3. I am not surprised to see another “pilot” who can afford a complex airplane but can’t afford to be trained to operate it safely. There is almost never a reason not to do a short field landing and reasons to land long and hot escape me. There seems to be a lot of crashes lately where the number on the airspeed indicator is too small when airborne and too large when landing halfway down a short runway. I recommend that in clear weather that pilots shut off all those annoying screens and land by looking out the big window and cross checking the airspeed frequently and remember the notional value of runway behind you.

    • Probably the same types that drive expensive cars but have to hold their cell-phones in their hand because they can’t use a proper handsfree system…
      The best safety device is a well trained and current pilot.

  4. FINALLY ! It’s about time someone wrote “where a motorist crashed into the cowling and right wing” because from the beginning everyone was stating that the plane ran into a vehicle. The video and pictures are very clear.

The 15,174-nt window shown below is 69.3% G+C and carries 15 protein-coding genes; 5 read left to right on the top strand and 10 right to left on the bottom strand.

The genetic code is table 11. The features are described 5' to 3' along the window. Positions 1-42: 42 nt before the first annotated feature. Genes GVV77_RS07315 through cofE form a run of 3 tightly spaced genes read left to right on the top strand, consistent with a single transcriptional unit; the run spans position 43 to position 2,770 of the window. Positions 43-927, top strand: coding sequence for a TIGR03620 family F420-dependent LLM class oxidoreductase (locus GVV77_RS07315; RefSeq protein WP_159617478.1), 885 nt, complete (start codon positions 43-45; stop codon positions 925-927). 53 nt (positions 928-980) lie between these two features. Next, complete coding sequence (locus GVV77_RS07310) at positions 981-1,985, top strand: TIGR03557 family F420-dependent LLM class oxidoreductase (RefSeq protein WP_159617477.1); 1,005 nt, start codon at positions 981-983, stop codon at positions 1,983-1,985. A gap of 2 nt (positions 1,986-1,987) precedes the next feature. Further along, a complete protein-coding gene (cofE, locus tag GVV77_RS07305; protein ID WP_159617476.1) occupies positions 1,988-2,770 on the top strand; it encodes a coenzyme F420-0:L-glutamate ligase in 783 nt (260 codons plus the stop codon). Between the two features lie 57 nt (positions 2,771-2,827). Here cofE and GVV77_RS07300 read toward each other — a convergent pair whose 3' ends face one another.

I agree that it seems to be just another case of having too much money for a plane but not spending enough for training in it.

    • Not sure there is a difference when the airplane appears in the middle of the road and there is no time or space to avoid it.

  5. My past experience has been that if you are touching down at the 1/2 way point on a runway, it had better be a 10K runway like at Rockford.

  6. If you’re having major mechanical problems, why not go somewhere that has major mechanical services and fire and rescue on the field? KDTO and KTKI (or even KADS) are not at all far away from Aero Country, have much longer runways, much better services, ATC, fire & rescue services, and more. I read that KTKI was closed, but KDTO is a major easy alternative.